Why a developer needs Kubernetes
To begin with - briefly what Kubernetes is.
So, let's say you use Docker, package applications into Docker images, and deploy to production. This works if you have a simple application and you are delighted with how it works. But this is not enough if the requirements for your applications are higher than usual.
- Fault tolerance. If an application running in a single instance crashes, you will have problems. So it would be useful to have multiple instances and balance between them.
- Resource limits. Everyone wants to limit applications preventing them from occupying the processor and memory.
- Scalability. When the load on applications becomes high, balancing won't help. In this case, you need to optimize the application or even the infrastructure. What if there is no time for this? In this case, the solution is to increase the number of application instances quickly.
- Combining applications into groups. The apps were supposed to be less isolated from each other: they need a shared drive, namespace, and so on.
- Collecting metrics and logs. You need to make an approach that allows you to collect such data.
- Security and access control. When a company has many teams and products, it will be necessary to organize access to the cluster, for example, according to roles and groups.
- Simple integration with different solutions.
- Launching applications on a schedule.
Docker will not cope with the above; you will have to look for another solution. Among suitable options, Kubernetes stands out in that it provides a reasonably simple opportunity to implement the above requirements, which is far from all of its capabilities.
Kubernetes is an open-source orchestration system for managing a cluster of containers. It runs containers (for example, using Docker) on many hosts and manages them. The platform has a large, rapidly growing ecosystem. Kubernetes services, support, and tools are widely available.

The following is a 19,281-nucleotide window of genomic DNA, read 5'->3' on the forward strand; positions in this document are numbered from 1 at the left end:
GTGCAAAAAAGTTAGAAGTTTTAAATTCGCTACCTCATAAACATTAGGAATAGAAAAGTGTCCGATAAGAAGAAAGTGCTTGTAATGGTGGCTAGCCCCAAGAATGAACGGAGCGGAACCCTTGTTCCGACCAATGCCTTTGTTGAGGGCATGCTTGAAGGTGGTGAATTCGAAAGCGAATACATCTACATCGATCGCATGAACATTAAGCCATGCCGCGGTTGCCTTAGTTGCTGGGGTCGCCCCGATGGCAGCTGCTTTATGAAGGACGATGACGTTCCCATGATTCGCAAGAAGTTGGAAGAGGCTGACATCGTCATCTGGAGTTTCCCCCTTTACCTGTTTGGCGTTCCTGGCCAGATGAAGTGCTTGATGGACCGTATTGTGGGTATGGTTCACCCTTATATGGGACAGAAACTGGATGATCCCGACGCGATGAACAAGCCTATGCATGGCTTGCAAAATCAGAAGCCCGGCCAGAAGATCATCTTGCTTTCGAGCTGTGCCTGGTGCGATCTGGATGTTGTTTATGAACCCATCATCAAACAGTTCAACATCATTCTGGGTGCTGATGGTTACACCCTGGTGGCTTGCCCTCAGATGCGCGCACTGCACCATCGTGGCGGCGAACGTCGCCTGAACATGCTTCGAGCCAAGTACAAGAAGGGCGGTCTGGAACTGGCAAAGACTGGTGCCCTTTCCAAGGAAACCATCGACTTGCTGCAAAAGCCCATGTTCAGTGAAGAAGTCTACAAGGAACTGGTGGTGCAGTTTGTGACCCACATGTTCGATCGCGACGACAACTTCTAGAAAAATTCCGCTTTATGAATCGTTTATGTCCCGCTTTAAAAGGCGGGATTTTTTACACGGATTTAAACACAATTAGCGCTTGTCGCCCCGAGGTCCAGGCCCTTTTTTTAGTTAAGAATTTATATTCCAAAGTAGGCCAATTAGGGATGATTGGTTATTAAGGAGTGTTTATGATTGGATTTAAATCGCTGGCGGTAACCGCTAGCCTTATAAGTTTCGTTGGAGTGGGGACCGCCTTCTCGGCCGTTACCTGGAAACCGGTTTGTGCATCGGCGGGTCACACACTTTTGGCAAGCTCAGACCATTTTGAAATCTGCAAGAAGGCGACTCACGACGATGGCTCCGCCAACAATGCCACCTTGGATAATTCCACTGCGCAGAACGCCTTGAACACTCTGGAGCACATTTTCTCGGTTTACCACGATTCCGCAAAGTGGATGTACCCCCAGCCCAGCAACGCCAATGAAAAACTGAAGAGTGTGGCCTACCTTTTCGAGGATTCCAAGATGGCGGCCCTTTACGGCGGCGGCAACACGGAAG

But great opportunities always have a downside. In the case of Kubernetes, this is the complexity of configuration and maintenance. Even technologically advanced companies do not always have the resources to understand the intricacies and take full advantage of its operation.
It's a good idea to compare Kubernetes with a framework: we have a runtime environment for applications, there are strict interface boundaries with the possibility of customization and extension, and also full of abstractions that make it relatively simple and it is convenient to manage.
So how does Kubernetes work?
The core of Kubernetes is the cluster. Clusters are formed from a set of virtual or physical machines. Each of them performs a specific function - node or master. Each node stores groups of one or more containers (with your applications), and the master node tells the worker nodes to create, delete containers and reroute traffic based on the new container location.
The general layout of a Kubernetes cluster:
Other useful components for Kubernetes:
Kubernetes provides a mechanism for discovering services between pods using DNS. This DNS server works in addition to any other DNS servers in your infrastructure.
If you have a logging tool, you can integrate it with Kubernetes to extract and store application and system logs taken from the cluster and written to standard output and standard error codes. If you want to use cluster-level logs, keep in mind that Kubernetes does not provide a place to store logs, so you must choose a log storage solution yourself.
Helm is an application manager registry for Kubernetes maintained by the Cloud Native Computing Foundation. Helm charts are pre-configured application software resources that you can download and deploy to your Kubernetes environment. DevOps teams can manage applications on Kubernetes more quickly with pre-built Helm maps that they can share, augment, and deploy across their development and production environments.